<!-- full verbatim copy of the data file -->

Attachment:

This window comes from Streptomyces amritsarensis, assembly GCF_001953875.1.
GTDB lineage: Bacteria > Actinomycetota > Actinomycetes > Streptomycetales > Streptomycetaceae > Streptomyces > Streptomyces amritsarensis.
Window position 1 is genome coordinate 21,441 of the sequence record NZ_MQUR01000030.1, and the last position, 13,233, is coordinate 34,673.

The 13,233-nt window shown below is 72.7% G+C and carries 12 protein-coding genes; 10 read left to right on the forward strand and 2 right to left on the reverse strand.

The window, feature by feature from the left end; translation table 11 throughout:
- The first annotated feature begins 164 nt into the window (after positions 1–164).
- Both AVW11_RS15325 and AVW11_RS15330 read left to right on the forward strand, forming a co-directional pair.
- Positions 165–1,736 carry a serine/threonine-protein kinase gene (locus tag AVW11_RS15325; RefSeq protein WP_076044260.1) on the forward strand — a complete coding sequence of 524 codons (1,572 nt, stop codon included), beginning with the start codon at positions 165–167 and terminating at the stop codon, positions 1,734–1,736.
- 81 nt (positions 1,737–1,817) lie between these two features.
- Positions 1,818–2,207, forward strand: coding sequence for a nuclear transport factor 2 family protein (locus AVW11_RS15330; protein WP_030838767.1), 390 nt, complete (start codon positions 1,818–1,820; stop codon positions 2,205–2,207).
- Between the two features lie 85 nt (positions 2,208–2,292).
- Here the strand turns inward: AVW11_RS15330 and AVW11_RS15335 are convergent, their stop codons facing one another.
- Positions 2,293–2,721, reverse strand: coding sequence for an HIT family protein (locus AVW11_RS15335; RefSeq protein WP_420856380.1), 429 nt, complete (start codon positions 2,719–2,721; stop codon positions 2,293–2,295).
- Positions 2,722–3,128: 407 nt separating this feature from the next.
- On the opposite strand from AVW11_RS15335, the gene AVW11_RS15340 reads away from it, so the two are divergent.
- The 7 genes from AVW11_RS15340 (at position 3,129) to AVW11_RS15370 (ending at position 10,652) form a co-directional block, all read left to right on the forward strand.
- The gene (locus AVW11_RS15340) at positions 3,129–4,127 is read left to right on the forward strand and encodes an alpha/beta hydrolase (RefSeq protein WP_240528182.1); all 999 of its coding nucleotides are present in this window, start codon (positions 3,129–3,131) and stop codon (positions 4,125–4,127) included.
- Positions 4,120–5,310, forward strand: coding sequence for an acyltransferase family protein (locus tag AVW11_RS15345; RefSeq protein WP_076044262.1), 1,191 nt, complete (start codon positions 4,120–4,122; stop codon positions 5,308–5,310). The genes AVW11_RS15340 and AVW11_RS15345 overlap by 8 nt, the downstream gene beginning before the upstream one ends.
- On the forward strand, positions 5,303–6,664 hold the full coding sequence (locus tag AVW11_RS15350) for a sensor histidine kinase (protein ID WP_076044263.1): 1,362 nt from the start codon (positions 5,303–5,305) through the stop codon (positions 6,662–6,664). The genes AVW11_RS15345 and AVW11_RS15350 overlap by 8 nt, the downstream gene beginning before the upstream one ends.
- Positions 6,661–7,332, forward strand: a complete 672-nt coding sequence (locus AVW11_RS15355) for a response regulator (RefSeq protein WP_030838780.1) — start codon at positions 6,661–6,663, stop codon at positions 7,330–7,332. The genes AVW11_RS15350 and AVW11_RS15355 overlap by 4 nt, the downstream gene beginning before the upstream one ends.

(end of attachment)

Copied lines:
This window comes from Streptomyces amritsarensis, assembly GCF_001953875.1.
GTDB lineage: Bacteria > Actinomycetota > Actinomycetes > Streptomycetales > Streptomycetaceae > Streptomyces > Streptomyces amritsarensis.
Window position 1 is genome coordinate 21,441 of the sequence record NZ_MQUR01000030.1, and the last position, 13,233, is coordinate 34,673.

The 13,233-nt window shown below is 72.7% G+C and carries 12 protein-coding genes; 10 read left to right on the forward strand and 2 right to left on the reverse strand.

The window, feature by feature from the left end; translation table 11 throughout:
- The first annotated feature begins 164 nt into the window (after positions 1–164).
- Both AVW11_RS15325 and AVW11_RS15330 read left to right on the forward strand, forming a co-directional pair.
- Positions 165–1,736 carry a serine/threonine-protein kinase gene (locus tag AVW11_RS15325; RefSeq protein WP_076044260.1) on the forward strand — a complete coding sequence of 524 codons (1,572 nt, stop codon included), beginning with the start codon at positions 165–167 and terminating at the stop codon, positions 1,734–1,736.
- 81 nt (positions 1,737–1,817) lie between these two features.
- Positions 1,818–2,207, forward strand: coding sequence for a nuclear transport factor 2 family protein (locus AVW11_RS15330; protein WP_030838767.1), 390 nt, complete (start codon positions 1,818–1,820; stop codon positions 2,205–2,207).
- Between the two features lie 85 nt (positions 2,208–2,292).
- Here the strand turns inward: AVW11_RS15330 and AVW11_RS15335 are convergent, their stop codons facing one another.
- Positions 2,293–2,721, reverse strand: coding sequence for an HIT family protein (locus AVW11_RS15335; RefSeq protein WP_420856380.1), 429 nt, complete (start codon positions 2,719–2,721; stop codon positions 2,293–2,295).
- Positions 2,722–3,128: 407 nt separating this feature from the next.
- On the opposite strand from AVW11_RS15335, the gene AVW11_RS15340 reads away from it, so the two are divergent.
- The 7 genes from AVW11_RS15340 (at position 3,129) to AVW11_RS15370 (ending at position 10,652) form a co-directional block, all read left to right on the forward strand.
- The gene (locus AVW11_RS15340) at positions 3,129–4,127 is read left to right on the forward strand and encodes an alpha/beta hydrolase (RefSeq protein WP_240528182.1); all 999 of its coding nucleotides are present in this window, start codon (positions 3,129–3,131) and stop codon (positions 4,125–4,127) included.
- Positions 4,120–5,310, forward strand: coding sequence for an acyltransferase family protein (locus tag AVW11_RS15345; RefSeq protein WP_076044262.1), 1,191 nt, complete (start codon positions 4,120–4,122; stop codon positions 5,308–5,310). The genes AVW11_RS15340 and AVW11_RS15345 overlap by 8 nt, the downstream gene beginning before the upstream one ends.
- On the forward strand, positions 5,303–6,664 hold the full coding sequence (locus tag AVW11_RS15350) for a sensor histidine kinase (protein ID WP_076044263.1): 1,362 nt from the start codon (positions 5,303–5,305) through the stop codon (positions 6,662–6,664). The genes AVW11_RS15345 and AVW11_RS15350 overlap by 8 nt, the downstream gene beginning before the upstream one ends.
- Positions 6,661–7,332, forward strand: a complete 672-nt coding sequence (locus AVW11_RS15355) for a response regulator (RefSeq protein WP_030838780.1) — start codon at positions 6,661–6,663, stop codon at positions 7,330–7,332. The genes AVW11_RS15350 and AVW11_RS15355 overlap by 4 nt, the downstream gene beginning before the upstream one ends.